I've been slowly working on my non existent new years resolutions (the non existent ones are the easiest to keep because they don't really exist).  I think they really just boil down to trying to make my life a happier and better place, by any means possible. I've been working on my new clearinghouse website (the sticky), adding to the list of things that I like about where I'm at.  It gives me focus and an excuse to take photos with my phone in the supermarket and in noodle shops and all.  I'm trying very hard to feel positive and not so frustrated. I spent much of last year kicking at my cage. I don't fancy bruising my toes again for another year so I'm trying to rewire my brain.

Last night we went to our happy Hunan place up Maoming Lu, where they have the lovely Belgian beer to go with the chilis and cumin. We ordered our usual: green beans with eggplant strips and chilis, bangbang chicken (cold, shredded, drenched in a chili flake/soy marinade), chili-cumin coated thin thin sauteed beef slices, cabbagey dumplings with a chili garlic sauce, and the best ever garlic broccoli. Something went very wrong in the point-to-the-picture ordering though, and instead of bringing the broccoli, we were presented with a steaming hot clay pot of grey jellified preserved eggs and heaps of mushrooms and assorted fungus. I think there may have been some broccoli at the bottom of this, but it should be noted that 1. eggs make D. puke on the best of days and 2. mushrooms and fungus make me puke on the best of days. A more inappropriate mix up couldn't have been possible. It was almost hilarious how utterly wrong it was.  The waitresses were adamant that we had ordered it and there was a stream of other waitresses coming to our table to point to the menu item that we most certainly did not point to in our ordering (the menu picture shows the grey, jellied eggs and piles of wet fungus very clearly in technicolor). After several rounds of arguing in mutually unintelligible languages, it was established that we had indeed ordered the garlic broccoli (which was on the following page) and that someone, somewhere had accidentally passed on the message that we wanted the Grey, Jellied Egg with Lots of Fungus and Broccoli.  The nice thing about it all? They did take it off the bill. Often here, if something goes wrong or if the wrong thing is served or if what's served is really nasty, it's too bad. We once received a pizza delivery that was not only extremely late and cold but also charred black on the bottom.  No apology, no refund, no offer to send a new one.  You just learn to suck it up.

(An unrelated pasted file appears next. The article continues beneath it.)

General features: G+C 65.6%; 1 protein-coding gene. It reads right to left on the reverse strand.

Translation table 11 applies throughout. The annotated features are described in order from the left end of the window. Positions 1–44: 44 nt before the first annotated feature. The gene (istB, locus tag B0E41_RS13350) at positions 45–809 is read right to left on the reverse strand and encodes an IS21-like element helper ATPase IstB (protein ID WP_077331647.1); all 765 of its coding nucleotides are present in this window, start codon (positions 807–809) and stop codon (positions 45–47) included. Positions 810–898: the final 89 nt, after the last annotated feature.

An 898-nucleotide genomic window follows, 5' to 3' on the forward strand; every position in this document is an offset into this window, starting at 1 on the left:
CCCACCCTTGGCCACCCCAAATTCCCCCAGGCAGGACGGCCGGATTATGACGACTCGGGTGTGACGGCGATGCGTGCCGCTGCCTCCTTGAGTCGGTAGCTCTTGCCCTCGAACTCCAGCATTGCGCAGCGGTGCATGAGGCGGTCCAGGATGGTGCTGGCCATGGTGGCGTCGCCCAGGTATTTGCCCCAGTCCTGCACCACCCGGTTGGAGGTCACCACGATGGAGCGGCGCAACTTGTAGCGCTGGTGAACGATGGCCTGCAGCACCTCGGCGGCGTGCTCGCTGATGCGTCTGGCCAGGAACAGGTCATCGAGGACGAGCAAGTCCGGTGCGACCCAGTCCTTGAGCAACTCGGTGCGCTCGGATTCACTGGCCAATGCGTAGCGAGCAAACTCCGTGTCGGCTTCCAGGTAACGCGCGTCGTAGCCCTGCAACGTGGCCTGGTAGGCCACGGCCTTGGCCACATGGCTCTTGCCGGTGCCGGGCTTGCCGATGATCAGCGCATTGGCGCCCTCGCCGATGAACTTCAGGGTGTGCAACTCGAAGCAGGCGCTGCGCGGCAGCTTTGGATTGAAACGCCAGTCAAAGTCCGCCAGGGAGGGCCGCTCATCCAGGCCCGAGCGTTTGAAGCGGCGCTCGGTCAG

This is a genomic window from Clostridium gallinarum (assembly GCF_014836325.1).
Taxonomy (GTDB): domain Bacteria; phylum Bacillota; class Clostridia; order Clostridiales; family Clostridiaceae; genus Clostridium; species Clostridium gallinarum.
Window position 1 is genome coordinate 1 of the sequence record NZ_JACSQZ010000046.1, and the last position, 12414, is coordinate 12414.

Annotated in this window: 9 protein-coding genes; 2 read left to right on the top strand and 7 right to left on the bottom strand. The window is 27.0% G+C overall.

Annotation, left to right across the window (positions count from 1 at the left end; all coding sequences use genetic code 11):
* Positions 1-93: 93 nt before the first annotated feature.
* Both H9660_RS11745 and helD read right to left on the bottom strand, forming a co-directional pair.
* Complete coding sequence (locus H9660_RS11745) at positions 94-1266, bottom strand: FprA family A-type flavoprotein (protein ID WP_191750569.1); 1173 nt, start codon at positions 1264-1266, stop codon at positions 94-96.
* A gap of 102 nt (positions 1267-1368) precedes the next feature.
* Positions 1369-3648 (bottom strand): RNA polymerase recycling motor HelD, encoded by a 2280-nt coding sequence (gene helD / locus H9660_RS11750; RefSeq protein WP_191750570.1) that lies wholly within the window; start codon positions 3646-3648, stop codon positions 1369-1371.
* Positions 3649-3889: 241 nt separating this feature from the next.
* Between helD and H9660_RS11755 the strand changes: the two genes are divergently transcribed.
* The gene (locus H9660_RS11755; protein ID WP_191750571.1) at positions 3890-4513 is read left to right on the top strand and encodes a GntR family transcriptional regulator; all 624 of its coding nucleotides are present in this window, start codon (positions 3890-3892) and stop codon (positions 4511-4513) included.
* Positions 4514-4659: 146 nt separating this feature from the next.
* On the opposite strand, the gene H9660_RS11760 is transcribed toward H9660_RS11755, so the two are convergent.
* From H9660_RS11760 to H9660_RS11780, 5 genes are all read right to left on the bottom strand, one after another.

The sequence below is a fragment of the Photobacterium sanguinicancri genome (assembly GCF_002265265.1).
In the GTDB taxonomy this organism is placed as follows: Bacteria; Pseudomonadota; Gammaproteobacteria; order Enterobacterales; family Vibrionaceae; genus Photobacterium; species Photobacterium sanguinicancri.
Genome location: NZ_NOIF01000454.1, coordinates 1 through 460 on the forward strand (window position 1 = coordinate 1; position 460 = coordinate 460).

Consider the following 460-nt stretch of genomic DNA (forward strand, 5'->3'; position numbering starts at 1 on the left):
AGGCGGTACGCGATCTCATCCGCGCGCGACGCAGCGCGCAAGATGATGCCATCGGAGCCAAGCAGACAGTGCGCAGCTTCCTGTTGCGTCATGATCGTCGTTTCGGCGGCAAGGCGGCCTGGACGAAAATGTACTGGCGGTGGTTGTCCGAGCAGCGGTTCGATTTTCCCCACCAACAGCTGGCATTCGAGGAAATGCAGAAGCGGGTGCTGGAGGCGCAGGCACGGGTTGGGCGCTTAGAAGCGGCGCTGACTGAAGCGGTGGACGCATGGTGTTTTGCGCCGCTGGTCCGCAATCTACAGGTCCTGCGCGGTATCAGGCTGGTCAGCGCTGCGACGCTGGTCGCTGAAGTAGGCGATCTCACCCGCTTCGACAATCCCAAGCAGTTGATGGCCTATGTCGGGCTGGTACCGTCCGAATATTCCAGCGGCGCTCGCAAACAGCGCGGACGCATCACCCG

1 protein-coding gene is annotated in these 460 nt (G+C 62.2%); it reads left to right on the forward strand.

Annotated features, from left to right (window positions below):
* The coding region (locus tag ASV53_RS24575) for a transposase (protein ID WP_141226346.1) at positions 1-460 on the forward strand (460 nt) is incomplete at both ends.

Anyway, the mushroom-scary-egg thing was kind of funny in its utter wrongness.